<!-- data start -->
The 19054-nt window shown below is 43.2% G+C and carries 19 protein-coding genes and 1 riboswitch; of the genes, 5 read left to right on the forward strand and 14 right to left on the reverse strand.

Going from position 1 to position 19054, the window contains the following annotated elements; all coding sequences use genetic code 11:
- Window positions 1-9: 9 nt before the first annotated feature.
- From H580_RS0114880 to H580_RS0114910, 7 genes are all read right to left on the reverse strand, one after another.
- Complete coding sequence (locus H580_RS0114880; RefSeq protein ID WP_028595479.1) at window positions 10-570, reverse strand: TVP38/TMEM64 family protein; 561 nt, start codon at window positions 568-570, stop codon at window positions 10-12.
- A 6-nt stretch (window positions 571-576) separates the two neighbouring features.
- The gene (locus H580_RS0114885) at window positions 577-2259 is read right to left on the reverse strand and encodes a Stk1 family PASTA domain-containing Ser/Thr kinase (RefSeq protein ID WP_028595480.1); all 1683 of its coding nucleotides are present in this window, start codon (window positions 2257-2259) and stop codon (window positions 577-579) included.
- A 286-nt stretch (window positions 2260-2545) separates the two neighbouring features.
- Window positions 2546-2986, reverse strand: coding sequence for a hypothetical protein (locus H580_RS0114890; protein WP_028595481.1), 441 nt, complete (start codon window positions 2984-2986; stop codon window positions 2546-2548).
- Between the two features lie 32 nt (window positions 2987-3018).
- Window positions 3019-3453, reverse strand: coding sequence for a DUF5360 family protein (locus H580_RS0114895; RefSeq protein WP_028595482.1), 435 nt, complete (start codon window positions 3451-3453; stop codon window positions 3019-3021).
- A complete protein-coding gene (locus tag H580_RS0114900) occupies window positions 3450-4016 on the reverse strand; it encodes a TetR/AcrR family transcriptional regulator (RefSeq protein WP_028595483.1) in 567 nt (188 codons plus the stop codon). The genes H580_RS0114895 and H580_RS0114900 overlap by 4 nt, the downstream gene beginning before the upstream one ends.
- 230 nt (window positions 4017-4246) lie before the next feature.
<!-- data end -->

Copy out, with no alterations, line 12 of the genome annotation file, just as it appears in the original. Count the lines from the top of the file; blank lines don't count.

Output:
- A complete protein-coding gene (locus tag H580_RS0114900) occupies window positions 3450-4016 on the reverse strand; it encodes a TetR/AcrR family transcriptional regulator (RefSeq protein WP_028595483.1) in 567 nt (188 codons plus the stop codon). The genes H580_RS0114895 and H580_RS0114900 overlap by 4 nt, the downstream gene beginning before the upstream one ends.